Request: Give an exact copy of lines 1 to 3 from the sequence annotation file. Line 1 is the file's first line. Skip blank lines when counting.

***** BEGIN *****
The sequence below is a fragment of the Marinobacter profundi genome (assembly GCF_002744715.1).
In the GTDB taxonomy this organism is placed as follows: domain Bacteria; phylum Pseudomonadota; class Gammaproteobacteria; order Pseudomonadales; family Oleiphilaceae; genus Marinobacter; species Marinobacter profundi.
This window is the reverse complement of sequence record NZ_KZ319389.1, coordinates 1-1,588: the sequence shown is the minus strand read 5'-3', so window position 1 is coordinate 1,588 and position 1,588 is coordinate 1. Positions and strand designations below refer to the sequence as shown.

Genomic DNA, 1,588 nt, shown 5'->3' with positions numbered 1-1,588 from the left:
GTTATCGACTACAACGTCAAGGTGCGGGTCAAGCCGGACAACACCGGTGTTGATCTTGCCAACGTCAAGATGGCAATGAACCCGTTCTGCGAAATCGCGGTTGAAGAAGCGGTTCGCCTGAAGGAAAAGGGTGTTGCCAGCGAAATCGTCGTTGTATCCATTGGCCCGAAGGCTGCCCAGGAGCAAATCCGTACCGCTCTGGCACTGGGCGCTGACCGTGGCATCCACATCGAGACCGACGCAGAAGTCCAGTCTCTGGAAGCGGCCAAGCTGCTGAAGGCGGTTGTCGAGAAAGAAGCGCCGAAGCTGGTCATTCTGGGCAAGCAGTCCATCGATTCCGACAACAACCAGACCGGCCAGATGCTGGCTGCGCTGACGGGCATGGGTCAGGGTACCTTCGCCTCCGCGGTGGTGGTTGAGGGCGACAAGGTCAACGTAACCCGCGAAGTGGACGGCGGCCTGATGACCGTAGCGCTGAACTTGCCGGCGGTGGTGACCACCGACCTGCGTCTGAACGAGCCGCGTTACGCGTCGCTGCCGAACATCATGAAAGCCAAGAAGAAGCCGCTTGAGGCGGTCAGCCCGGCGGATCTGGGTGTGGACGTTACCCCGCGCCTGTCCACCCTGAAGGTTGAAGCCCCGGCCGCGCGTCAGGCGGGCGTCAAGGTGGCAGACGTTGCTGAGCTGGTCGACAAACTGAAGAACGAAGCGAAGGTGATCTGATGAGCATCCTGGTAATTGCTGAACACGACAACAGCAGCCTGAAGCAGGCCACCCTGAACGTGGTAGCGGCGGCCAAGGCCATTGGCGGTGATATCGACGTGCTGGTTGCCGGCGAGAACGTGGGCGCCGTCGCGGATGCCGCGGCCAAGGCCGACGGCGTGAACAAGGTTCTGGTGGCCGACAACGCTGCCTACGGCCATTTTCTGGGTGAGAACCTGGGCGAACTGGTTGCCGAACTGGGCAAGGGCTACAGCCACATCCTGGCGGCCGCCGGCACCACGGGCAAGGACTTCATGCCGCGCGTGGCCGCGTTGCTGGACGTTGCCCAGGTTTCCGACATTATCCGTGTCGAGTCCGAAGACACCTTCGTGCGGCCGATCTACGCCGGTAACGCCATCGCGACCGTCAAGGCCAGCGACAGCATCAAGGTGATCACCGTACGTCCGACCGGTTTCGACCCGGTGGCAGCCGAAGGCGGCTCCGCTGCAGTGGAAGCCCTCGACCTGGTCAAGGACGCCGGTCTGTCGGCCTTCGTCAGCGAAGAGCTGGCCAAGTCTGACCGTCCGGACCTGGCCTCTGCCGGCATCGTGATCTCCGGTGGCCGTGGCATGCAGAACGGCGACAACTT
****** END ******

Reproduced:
The sequence below is a fragment of the Marinobacter profundi genome (assembly GCF_002744715.1).
In the GTDB taxonomy this organism is placed as follows: domain Bacteria; phylum Pseudomonadota; class Gammaproteobacteria; order Pseudomonadales; family Oleiphilaceae; genus Marinobacter; species Marinobacter profundi.
This window is the reverse complement of sequence record NZ_KZ319389.1, coordinates 1-1,588: the sequence shown is the minus strand read 5'-3', so window position 1 is coordinate 1,588 and position 1,588 is coordinate 1. Positions and strand designations below refer to the sequence as shown.